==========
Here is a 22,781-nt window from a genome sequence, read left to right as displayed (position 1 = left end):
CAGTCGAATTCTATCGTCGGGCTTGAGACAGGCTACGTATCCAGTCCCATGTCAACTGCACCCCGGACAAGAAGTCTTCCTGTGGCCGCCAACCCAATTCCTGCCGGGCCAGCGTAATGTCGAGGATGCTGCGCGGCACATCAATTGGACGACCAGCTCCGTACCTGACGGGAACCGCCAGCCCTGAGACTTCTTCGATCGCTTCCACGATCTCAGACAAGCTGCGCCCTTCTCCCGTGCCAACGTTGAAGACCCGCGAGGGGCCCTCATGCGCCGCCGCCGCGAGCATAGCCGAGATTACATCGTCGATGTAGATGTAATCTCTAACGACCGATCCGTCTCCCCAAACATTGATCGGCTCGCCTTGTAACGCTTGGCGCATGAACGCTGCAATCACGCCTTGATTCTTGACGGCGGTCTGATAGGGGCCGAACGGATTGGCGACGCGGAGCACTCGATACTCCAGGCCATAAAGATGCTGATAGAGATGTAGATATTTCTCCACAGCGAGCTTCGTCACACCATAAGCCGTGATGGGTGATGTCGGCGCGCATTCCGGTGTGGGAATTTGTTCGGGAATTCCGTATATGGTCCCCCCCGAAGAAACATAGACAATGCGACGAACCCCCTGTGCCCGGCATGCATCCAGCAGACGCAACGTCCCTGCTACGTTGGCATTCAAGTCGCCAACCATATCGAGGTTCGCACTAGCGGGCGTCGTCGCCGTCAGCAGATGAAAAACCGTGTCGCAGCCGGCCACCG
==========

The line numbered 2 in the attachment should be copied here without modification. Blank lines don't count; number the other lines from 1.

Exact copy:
CAGTCGAATTCTATCGTCGGGCTTGAGACAGGCTACGTATCCAGTCCCATGTCAACTGCACCCCGGACAAGAAGTCTTCCTGTGGCCGCCAACCCAATTCCTGCCGGGCCAGCGTAATGTCGAGGATGCTGCGCGGCACATCAATTGGACGACCAGCTCCGTACCTGACGGGAACCGCCAGCCCTGAGACTTCTTCGATCGCTTCCACGATCTCAGACAAGCTGCGCCCTTCTCCCGTGCCAACGTTGAAGACCCGCGAGGGGCCCTCATGCGCCGCCGCCGCGAGCATAGCCGAGATTACATCGTCGATGTAGATGTAATCTCTAACGACCGATCCGTCTCCCCAAACATTGATCGGCTCGCCTTGTAACGCTTGGCGCATGAACGCTGCAATCACGCCTTGATTCTTGACGGCGGTCTGATAGGGGCCGAACGGATTGGCGACGCGGAGCACTCGATACTCCAGGCCATAAAGATGCTGATAGAGATGTAGATATTTCTCCACAGCGAGCTTCGTCACACCATAAGCCGTGATGGGTGATGTCGGCGCGCATTCCGGTGTGGGAATTTGTTCGGGAATTCCGTATATGGTCCCCCCCGAAGAAACATAGACAATGCGACGAACCCCCTGTGCCCGGCATGCATCCAGCAGACGCAACGTCCCTGCTACGTTGGCATTCAAGTCGCCAACCATATCGAGGTTCGCACTAGCGGGCGTCGTCGCCGTCAGCAGATGAAAAACCGTGTCGCAGCCGGCCACCG